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The Prime Minister: In China, I was able to say that the marine centre in my hon. Friends constituency has very strong links with that country. We will do what we can to sign more agreements with China on scientific co-operation. My hon. Friend understands that under this Government the science budget has doubled. Science has never been better financed. That would not have happened under the policies of the Opposition. We will continue to support the science and technology of Britain.
The Prime Minister: On my visit to China, I made it clear to the Chinese Government that we believed that journalists should not only be free to move within China, but free to interview people during the Olympic games. I hope that the offer that the Chinese authorities have made will be sustained after the Olympics, and I hope that international pressure will back up our efforts to ensure that journalists have the right of free movement.
The Secretary of State for Health (Alan Johnson): The first ever cross-government strategy to tackle obesity is being published today. The House last discussed this subject in October, when the then chief scientific adviser, Sir David King, and his foresight team published the report Tackling Obesities: Future Choicesthe result of two years work by some of our most eminent scientists and academics, seeking to determine how we can deliver a sustainable response to obesity over the next 40 years.
I shall just remind the House of the challenges identified in that report. Foresight said that with 23 per cent. of men, 24 per cent. of women and 18 per cent. of children clinically obese, and with no expectation of any spontaneous reversal of obesity trends, those figures will rise to 60 per cent. of men, 50 per cent. of women and 25 per cent. of children by 2050. That will have a severe impact on the health of individuals, increasing the risk of diabetes, cancer, and heart and liver disease. The cost will be felt in every part of society, not just in headline financial or health terms, but in personal ways, by affecting the lives and opportunities of millions of people.
The overall cost to society is forecast to reach £50 billion over the next 40 years based on current trends, including a sevenfold increase to the NHS. However, as foresight said, such outcomes are not inevitable, and if we take action now the trends can be reversed. Halting the obesity epidemic is primarily about individual behaviour and responsibilityhow people choose to live their lives, what they eat and how much physical activity they take. It is also, as I shall outline, a matter of the commitment of the private and voluntary sectors. However, the Government have the most significant role in expanding peoples opportunities to make the right choices for themselves and their families, in ensuring that people have clear and effective information about food, exercise and individual well-being, and in ensuring that policies in a wide range of areas promote an environment that supports people in their desire to maintain a healthy weight.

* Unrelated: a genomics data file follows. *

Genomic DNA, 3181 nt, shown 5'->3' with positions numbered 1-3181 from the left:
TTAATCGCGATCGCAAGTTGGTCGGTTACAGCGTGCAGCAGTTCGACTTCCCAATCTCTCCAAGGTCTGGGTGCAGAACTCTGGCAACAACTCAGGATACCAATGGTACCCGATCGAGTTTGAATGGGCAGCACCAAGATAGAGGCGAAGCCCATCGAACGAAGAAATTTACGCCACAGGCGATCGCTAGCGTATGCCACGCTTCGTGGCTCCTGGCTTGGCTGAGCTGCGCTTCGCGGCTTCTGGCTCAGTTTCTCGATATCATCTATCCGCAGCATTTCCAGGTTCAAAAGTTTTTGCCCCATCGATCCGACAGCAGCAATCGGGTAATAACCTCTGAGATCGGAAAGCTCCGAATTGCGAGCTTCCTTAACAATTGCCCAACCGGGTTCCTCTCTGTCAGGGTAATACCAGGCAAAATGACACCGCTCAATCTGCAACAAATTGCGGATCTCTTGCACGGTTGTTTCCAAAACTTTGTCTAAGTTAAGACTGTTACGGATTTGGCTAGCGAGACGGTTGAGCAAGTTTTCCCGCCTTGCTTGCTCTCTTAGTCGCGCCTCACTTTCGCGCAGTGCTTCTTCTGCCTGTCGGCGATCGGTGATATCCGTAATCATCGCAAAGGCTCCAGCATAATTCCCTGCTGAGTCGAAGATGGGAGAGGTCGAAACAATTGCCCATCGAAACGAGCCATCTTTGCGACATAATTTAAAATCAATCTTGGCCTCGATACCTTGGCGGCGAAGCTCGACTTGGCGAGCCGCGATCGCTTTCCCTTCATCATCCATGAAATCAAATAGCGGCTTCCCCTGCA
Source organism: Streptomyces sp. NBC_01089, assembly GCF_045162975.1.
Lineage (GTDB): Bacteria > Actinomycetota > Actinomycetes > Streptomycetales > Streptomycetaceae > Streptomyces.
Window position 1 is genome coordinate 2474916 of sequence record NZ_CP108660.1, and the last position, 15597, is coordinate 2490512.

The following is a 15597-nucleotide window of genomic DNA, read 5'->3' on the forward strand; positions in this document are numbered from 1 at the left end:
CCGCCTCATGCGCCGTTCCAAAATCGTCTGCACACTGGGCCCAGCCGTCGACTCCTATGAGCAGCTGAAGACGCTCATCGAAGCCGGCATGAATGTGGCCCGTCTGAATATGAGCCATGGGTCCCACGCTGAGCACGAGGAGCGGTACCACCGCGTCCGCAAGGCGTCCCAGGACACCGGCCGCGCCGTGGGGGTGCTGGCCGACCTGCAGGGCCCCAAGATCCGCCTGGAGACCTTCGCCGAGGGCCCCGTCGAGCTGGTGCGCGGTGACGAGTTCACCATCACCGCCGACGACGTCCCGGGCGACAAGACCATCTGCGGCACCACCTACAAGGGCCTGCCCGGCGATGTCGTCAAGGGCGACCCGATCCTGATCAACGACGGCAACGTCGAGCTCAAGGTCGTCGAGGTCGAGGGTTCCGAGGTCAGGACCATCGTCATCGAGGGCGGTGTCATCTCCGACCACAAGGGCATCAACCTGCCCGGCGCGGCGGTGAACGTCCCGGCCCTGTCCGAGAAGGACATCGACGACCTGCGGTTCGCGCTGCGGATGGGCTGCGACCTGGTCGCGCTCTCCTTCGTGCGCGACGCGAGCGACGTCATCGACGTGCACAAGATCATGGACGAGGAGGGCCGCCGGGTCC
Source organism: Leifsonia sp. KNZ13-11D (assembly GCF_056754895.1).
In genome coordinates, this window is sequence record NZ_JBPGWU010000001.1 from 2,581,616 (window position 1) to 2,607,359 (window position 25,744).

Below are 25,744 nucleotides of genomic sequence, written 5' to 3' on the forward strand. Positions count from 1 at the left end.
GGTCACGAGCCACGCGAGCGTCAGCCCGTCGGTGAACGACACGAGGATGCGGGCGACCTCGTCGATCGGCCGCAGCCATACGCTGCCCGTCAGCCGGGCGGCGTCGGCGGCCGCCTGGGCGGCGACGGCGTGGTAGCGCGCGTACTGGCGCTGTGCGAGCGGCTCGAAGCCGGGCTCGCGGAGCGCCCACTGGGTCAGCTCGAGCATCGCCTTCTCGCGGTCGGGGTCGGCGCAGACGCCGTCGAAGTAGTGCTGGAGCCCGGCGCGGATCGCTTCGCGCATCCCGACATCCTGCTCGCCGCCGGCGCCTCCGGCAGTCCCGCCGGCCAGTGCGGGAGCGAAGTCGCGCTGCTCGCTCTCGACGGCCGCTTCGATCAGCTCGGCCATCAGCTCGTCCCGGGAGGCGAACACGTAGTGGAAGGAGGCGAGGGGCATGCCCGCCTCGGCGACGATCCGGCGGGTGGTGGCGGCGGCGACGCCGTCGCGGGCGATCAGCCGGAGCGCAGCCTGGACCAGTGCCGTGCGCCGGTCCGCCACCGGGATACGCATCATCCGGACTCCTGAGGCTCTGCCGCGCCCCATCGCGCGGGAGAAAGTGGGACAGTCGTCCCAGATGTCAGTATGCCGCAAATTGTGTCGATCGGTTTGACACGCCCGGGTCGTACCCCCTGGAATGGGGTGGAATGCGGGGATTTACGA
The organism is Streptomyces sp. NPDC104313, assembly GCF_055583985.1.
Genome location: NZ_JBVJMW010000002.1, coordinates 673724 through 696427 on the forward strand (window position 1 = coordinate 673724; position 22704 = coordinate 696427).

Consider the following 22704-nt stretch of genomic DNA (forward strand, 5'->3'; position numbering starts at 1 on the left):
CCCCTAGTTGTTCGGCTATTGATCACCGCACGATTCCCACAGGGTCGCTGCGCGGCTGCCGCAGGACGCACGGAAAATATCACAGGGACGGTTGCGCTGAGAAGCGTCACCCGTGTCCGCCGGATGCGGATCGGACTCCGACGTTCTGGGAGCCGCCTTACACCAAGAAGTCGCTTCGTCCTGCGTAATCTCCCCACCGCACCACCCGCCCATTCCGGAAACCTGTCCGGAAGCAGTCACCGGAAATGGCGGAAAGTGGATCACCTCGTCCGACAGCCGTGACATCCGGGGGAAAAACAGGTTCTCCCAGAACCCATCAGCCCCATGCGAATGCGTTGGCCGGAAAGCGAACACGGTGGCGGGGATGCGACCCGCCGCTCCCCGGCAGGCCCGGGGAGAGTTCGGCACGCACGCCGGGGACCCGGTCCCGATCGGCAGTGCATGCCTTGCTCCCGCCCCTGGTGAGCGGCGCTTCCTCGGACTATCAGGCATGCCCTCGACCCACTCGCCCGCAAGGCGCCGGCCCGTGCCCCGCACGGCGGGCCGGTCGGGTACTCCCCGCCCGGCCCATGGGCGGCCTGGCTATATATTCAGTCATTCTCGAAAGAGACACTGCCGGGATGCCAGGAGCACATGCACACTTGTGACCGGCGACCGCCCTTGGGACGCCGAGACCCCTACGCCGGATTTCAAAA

The Government have set themselves a new ambition of being the first major country to reverse the rising tide of obesity in the population by ensuring that all individuals are able to maintain a healthy weight. Our initial focus is on children: by 2020, we intend to reduce the proportion of overweight and obese children to 2000 levels. To help to fulfil that ambition, foresight suggested that the Government should focus their action on five main policy areas. I should like to set out the initiatives that the Government are announcing today in each of the five policy areas. They will be financed with £372 million of extra funding between 2008 and 2011.
The first initiative concerns the healthy growth and development of children. The strategy begins from the start of a childs life, with early identification of at-risk families, and plans to make breastfeeding the default option for mothers. For school-age children, as my right hon. Friend the Secretary of State for Children, Schools and Families, who has worked closely with me, set out
yesterday, the Government will continue to invest in healthy schools, including making cooking a compulsory part of the national curriculum. We will also take measures to increase participation in physical activity by the least active children, and develop policies to ensure that the lunches that children bring to school are as healthy as those now provided as school meals. To support and empower parents to make changes to their childrens diet and physical activity at all ages, we will invest £75 million in an integrated marketing campaign.